Tag Archives: Fiction

[Night Bazaar] Heroes and Heroines

Here’s an excerpt from my new post at The Night Bazaar, “Heroes and Heroines:”

I’m never quite sure what makes a hero, which I think is probably the key to knowing what makes a hero.

I look at it this way: if being a hero was easy, everyone would do it. But it’s not just that being a hero takes work or sacrifice…on the contrary, it takes knowing what to do to remedy a grievous situation, or at least prevent it from getting any worse. That’s actually a really tall order for most of us.

A hero is somebody who’s willing to get the knowledge necessary to understand what can be done without screwing up the world even worse than it’s screwed up. That doesn’t mean all protagonists are heroes — far from it. Many, even most, might have some heroic qualities…especially in adventure fiction. But that doesn’t make them heroes.

Read the rest of the post at The Night Bazaar.


New Post at The Night Bazaar: Writing Rules vs. Rules of Thumb

Hey! If you’re in the San Francisco area, come see me read with Richard Kadrey and Naamen Tilahun at Borderlands Books on Valencia Street tomorrow evening (Saturday 10/15/2011). It’s part of Litquake’s Litcrawl, the annual orgiastic celebration of the spoken word. You can find more details at my blog, or go to Borderlands-Books.com or Litquake.com. Hope to see you there!

Writing Rules vs. Rules of Thumb

This week we’re talking about writing advice I hate. I hate a lot of it, if not most of it. I think writing advice is fine…in its place. But my view is that writing advice should be considered a “rule of thumb,” not a rule. When writing advice starts to look like “rules,” it too often shows the cognitive, social and creative shortcomings and prejudices of the person who came up with it.

Mind you, please don’t think I’m talking about the rules of grammar, composition, POV, etc, which I think if possible you should know like the back of your hand, and respect; however, you should also break them willy-nilly if that serves the Work. (See what I did there, with the capital “W”? That’s an example of messing with The Rules to make a point. There! I did it again!! Wasn’t that awesome? Doing it just because you’re pretentious is also allowed, but it will annoy the hell out of everyone around you, as I surely just did. But that’s their problem, right?)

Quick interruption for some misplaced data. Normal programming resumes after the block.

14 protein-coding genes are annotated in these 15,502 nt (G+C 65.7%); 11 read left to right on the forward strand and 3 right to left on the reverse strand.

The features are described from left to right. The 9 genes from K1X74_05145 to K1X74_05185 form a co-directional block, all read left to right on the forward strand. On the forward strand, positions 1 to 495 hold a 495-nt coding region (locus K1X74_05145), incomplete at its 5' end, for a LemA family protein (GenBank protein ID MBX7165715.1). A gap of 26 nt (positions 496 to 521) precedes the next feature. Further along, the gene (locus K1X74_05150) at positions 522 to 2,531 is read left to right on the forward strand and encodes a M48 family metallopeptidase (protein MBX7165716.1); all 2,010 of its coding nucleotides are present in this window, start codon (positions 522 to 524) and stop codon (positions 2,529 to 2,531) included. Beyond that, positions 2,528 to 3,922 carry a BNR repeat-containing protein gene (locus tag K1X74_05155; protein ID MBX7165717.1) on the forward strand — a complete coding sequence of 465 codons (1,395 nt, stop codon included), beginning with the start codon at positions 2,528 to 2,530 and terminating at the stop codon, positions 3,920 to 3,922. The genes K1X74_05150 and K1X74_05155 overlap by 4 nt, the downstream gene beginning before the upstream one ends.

Beyond those very limited rules of grammar and composition, I think advice that makes the jump from rules-of-thumb to rules-to-live-by is anathema to creativity. Every work of fiction is different, and it should all exist on its own terms.

Read the Rest of this post at Night-Bazaar.com.

Come See Me @ LitCrawl With Ray Garton & Richard Kadrey, Oct. 15

I’ll be reading at Litquake’s LitCrawl in some very good company, October 15 at Borderlands Books in San Francisco. If you’ve never done LitCrawl, it’s not to be missed. Garton and Kadrey are legendary favorites of mine, and I’m looking forward to my first time hearing Naamen Tilahun read. What’s more, if you kick back on the Borderlands Couch for an hour leafing through dog-eared Michael Moorcock paperbacks, you’ll get two, Two, TWO LITCRAWL READINGS IN ONE, since our horror-themed gig is followed by some sf-fantasy-horror crossover folks next door at 8:30, featuring Mira Grant, Kirsten Imani Kasai, Steven R. Boyett, and Tim Pratt.

You can  Find out more about Litquake and LitCrawl here, and about events at Borderlands Books here.

Both events event are free, so come by and see us, bitte schön? Jawohldankeaufwiedersehen.

Litquake’s LitCrawl at Borderlands Books

With Ray Garton, Richard Kadrey, Thomas Roche and Naamen Tilahun

Saturday, October 15th at 7:15 pm

Borderlands Books, 866 Valencia Street (between 19th and 20th), San Francisco

We are delighted to once again take part in one of the most exciting literary events in San Francisco – the LitCrawl! This is a three-hour pub-crawl-style literary event with dozens of venues and hundreds of authors, all taking place right here in the Mission District. Between the bookstore and the cafe, we’ve got 8 fantastic authors in a mere two hours. This is always a super-crowded and immensely entertaining event.

…Also, the cafe next door has a second reading at 8:30, with some more sf-fantasy heavy hitters:

LitCrawl Redux at Borderlands Cafe

With Steven R. Boyett, Mira Grant, Kirsten Imani Kasai and Tim Pratt

Saturday, October 15th at 8:30 pm

Borderlands Cafe, 870 Valencia Street (between 19th and 20th), San Francisco

[Night Bazaar] The One Where Thomas Uses the F-Word